Hyperthyroidism or overactive thyroid is a common hormonal condition in which too much thyroid hormone is produced in the thyroid gland. Excessive thyroid hormones can speed up metabolism causing a series symptoms. These include that anxiety, irritability and nervousness, insomnia, fatigue, muscle weakness, sensitive to heat, excessive sweating, weight loss, frequent passing stolls and urination, light periods or infrequent periods or missing periods, infertility. Physical signs include that enlarged thyroid gland, fast heart beat, tremor, warm skin, redness on the palms of the hands, hives, hair loss twitching in the face and limbs. Blood tests show that low level of thyroid-stimulating hormone (TSH) and high level of thyroxine and triiodothyronine (the thyroid hormones). The most common used medication is thionamides, such as carbimazole and propylthiouracil. In China, acupuncture is used as adjunct therapy together with these medications to increase the effect of medications and reduce the side effect of medications. As early as 1934 acupuncture was reported to treat thyperthyroidism. In 1970s, there were more researches on this subject. Now many researches were done and provided the evidence that acupuncture improves metabolism, improves symptoms, reduces side effect of the medications and reduces recurrence rate. For example, there was a report with 125 cases of hyperthyroidism. After acupuncture treatment, the symptoms were controlled in 71 cases, improved in 41 cases, no effect in 13 cases. More recently a research studied the therapeutic effect and side effect of treatment on hyperthyroid exophthalmos with the combination of acupuncture and medication. Fifty-two cases were randomly divided into an acupuncture and medication group (27 cases) and a medication group (25 cases). Acupuncture in combination of oral taking of Thiamazole and Euthyrox were adopted for the acupuncture and medication group. And acupoints such as Jingming (BL 1), Chengqi (ST 1) and Sizhukong (TE 23) etc. were selected. Western medication for oral taking was applied as the only treatment for the medication group. The results have shown that the improvement of the objective marks of eye syndrome in the acupuncture and medication group was better than that in the medication group. There were 4 cases with hypoleucocytosis, 3 cases with rash and 3 cases with aggravated symptom of exophthalmos in the medication group during the treatment, while no case with side effects was observed in the acupuncture and medication group.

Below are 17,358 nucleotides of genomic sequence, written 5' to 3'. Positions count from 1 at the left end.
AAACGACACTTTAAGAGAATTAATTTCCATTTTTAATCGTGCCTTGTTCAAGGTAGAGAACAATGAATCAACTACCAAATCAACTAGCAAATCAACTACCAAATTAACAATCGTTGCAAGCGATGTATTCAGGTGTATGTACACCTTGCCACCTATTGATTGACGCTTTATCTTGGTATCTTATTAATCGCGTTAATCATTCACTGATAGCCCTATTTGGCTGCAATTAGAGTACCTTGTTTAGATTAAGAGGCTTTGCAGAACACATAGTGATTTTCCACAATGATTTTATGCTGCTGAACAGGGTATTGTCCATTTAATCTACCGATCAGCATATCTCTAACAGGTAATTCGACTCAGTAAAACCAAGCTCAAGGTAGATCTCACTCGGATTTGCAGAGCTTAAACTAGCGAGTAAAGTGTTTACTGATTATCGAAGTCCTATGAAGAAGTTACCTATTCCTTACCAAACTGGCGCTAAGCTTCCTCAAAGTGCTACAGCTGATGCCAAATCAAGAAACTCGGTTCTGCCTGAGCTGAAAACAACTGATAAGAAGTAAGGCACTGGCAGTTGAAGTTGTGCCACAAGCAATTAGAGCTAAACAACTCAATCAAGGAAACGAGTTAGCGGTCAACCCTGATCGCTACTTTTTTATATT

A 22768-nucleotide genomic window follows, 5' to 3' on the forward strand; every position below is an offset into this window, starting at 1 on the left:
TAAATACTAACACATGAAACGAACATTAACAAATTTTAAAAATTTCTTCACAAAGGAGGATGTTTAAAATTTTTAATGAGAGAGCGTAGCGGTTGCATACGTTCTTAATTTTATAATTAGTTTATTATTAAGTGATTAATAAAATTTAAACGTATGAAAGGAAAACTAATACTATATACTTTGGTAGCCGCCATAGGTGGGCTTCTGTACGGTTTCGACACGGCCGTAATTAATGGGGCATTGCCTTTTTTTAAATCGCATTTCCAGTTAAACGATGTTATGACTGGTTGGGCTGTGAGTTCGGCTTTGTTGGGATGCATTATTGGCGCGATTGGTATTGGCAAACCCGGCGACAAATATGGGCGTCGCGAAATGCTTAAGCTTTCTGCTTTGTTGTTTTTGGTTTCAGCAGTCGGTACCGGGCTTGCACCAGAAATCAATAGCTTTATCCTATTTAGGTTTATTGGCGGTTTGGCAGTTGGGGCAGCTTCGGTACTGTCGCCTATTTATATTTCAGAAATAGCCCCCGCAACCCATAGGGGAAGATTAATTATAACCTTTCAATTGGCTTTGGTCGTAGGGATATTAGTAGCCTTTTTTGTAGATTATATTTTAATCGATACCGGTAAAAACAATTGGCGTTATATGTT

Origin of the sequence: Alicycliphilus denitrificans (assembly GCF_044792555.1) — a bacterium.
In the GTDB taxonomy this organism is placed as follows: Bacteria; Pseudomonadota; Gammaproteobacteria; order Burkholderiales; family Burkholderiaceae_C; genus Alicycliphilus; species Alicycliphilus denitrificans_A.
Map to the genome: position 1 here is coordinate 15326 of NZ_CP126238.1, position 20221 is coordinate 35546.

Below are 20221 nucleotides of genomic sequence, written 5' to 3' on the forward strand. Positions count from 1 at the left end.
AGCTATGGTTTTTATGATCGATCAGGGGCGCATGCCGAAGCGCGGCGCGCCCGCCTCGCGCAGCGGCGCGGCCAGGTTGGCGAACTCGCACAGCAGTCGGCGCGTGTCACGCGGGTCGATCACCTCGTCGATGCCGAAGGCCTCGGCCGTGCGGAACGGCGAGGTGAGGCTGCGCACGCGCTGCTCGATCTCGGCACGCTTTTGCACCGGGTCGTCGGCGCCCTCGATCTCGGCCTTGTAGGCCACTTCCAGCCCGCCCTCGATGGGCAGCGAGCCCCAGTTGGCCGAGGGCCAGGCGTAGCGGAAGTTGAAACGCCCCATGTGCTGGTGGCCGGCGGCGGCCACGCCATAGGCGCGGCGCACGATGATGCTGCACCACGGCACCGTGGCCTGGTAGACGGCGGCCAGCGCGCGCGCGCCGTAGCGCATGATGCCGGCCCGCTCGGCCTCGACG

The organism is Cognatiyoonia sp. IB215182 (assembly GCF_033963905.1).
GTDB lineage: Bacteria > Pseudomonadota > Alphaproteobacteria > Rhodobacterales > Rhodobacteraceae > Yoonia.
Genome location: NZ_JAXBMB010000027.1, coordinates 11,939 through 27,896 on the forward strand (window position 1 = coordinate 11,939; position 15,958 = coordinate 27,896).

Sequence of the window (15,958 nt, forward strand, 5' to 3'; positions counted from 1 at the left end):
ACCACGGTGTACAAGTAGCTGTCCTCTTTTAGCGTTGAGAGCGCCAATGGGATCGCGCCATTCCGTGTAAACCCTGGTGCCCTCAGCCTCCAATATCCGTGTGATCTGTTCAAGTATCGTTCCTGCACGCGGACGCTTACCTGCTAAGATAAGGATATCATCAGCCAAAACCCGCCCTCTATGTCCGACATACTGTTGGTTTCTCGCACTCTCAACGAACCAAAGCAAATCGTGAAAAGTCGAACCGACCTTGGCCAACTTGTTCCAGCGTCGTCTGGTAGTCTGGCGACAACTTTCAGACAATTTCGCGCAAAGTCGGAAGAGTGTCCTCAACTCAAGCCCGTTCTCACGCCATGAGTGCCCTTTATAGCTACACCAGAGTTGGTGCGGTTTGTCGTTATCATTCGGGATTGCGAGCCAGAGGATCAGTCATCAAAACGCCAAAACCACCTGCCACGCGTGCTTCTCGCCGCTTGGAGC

Emmyvan den Boogaard et al Human Reproduction Update (2011) 17:605-619
Vopr Kurortol Fizioter Lech Fiz Kult (2011) 5:29-33
Xia Y et al Zhongguo Zhen Jiu (2010) 30:806-9